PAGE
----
Women in Work: What it Takes to Be a Strong Female Leader

Woman in meeting stock 2 (Credit Christina Morillo)

Despite significant progress towards gender parity, businesses still have a long way to go. In a world where most business leaders are male, stepping into higher positions remains a daunting experience for skilled women. GM of Finance for the Emerging Brands division of Flight Centre Travel Group, Kelli McCosker, provides advice for how women can overcome this hurdle and become strong industry leaders.

If you’re female and would like to become a leader, there’s good news. More and more companies are now committed to gender diversity. But progress has been slow and reports like The Women in the Workplace 2018 indicate that women need more support in navigating the leadership waters. 

Difficulties faced by female leaders

An issue that always gets mentioned is the imposter syndrome. This is a phenomenon that I think everyone experiences at some point, irrespective of gender. It’s important to keep in mind that men are also learning how to do their roles as they go, even if they don’t show it. Women also fear being viewed as ‘bossy’. But if you haven’t sought or received any feedback on this, then it’s an unwarranted fear. In this case, changing your behaviour will mean that you’re not being authentic and this can take a toll in the long run. 

Do men have more opportunities than women? 

I don’t believe there’s really anything holding women back. Time at work may be impacted if we choose to have children and become the primary caregiver. This is within our influence and the choice that we make to best suit our careers and our family situations.  If I was to identify a limitation, it would be the ‘Birds of a Feather’ theory. There may be a tendency for male leaders to flock to their own kind to fill new positions, either by tapping into their network of male talent or by exhibiting unconscious bias in interviews. 

Differences in the way males and females lead

From what I have observed, men and women have different strengths in leadership roles. Male leaders are strong in forming key relationships and networks and are great at sharing their vision or story. Female leaders tend to be more nurturing, open and vulnerable to show who they are. Women also have a strong ability to balance stakeholders in decision-making or negotiations. Both gender traits are necessary in the workplace.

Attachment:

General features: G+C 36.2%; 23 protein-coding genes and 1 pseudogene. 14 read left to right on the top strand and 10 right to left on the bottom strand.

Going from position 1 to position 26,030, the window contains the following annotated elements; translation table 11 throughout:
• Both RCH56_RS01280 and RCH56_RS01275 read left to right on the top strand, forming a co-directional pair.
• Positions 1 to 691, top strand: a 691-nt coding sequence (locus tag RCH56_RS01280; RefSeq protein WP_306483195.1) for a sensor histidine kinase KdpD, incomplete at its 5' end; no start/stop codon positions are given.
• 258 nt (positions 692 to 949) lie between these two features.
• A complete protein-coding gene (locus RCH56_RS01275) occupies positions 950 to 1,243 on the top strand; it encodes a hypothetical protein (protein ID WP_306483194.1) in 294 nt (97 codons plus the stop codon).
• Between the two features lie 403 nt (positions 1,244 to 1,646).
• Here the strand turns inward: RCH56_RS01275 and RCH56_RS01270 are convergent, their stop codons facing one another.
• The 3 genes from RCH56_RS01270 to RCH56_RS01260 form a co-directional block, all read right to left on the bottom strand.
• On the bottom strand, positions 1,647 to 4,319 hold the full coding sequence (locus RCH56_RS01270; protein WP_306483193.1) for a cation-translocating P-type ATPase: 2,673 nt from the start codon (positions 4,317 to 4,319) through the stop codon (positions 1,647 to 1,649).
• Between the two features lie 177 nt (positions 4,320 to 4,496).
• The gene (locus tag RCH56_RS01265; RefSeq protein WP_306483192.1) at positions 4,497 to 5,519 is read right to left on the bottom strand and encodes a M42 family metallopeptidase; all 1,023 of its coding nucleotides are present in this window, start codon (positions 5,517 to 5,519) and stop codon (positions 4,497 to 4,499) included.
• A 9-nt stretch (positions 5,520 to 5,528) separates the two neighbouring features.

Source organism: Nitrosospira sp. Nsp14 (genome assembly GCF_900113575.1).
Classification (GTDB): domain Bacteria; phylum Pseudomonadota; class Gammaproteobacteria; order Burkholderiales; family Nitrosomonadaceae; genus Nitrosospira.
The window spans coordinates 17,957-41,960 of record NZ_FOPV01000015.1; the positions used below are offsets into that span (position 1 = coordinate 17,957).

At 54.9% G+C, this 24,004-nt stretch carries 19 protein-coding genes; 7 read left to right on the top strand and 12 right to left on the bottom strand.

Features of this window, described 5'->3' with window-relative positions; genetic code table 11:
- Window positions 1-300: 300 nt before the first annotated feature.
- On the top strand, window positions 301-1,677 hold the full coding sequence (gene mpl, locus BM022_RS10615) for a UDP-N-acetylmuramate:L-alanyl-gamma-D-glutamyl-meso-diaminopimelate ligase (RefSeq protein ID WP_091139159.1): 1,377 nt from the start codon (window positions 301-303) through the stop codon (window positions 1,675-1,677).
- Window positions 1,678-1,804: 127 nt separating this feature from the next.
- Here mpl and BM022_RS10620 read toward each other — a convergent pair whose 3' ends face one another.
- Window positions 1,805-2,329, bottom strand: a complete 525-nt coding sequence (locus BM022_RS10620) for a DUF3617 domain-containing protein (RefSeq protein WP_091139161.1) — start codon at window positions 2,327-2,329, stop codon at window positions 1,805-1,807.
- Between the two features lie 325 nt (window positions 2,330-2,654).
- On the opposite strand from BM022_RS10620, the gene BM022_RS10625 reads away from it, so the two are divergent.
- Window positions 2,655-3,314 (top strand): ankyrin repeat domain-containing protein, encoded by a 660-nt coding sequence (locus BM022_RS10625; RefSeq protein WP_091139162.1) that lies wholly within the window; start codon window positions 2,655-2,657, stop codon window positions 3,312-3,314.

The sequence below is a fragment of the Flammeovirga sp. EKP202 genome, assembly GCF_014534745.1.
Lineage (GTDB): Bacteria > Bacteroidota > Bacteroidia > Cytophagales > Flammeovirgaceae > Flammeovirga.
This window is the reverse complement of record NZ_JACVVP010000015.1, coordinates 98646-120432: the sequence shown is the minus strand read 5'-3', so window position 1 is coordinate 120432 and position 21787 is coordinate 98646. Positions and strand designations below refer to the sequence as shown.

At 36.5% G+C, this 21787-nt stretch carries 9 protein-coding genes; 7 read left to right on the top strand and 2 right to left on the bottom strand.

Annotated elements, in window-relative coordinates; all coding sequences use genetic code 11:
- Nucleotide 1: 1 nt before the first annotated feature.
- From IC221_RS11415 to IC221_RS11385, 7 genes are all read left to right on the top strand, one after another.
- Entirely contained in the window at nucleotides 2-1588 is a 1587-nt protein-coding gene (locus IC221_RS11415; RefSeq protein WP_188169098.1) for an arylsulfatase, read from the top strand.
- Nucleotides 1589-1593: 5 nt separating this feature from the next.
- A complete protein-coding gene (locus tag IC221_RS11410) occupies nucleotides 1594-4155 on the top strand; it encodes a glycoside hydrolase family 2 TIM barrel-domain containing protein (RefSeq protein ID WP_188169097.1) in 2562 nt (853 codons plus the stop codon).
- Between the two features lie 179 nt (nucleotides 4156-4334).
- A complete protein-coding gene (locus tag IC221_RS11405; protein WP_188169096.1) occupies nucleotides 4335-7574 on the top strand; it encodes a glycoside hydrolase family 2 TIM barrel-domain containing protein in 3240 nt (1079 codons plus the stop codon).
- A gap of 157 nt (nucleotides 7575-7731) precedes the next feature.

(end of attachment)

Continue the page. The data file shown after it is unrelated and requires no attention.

How can women grow and develop into strong leaders?

Today’s workplace leader is someone who goes far beyond managing their discipline or area. They play a role across the business in both setting strategy, modelling the culture and expected behaviours, and leading and developing people. Fulfilling this role requires lifelong learning. This is what allows us to stay abreast of changes and trends to remain relevant and bring new insights and inspiration to our businesses. If your workplace offers opportunities to develop your skills and expand your network, then you should capitalise on them. Flight Centre has always given me and other female colleagues opportunities to expand our skill sets and pursue any role that we wish to strive for. I can pinpoint defining moments where I created change or took an opportunity that allowed me to grow at a fast rate to get to where I am today as a General Manager of Finance. I have changed from a Chartered environment to a commercial one, moved interstate to learn the retail business model, and moved horizontally across the business to dive into contracting and wholesale departments. Each shift has pushed me out of my comfort zone and allowed me to learn from different leaders, both financial and operational.

If you have the ambition to become a leader at Flight Centre, check out our jobs or read more about our teams.

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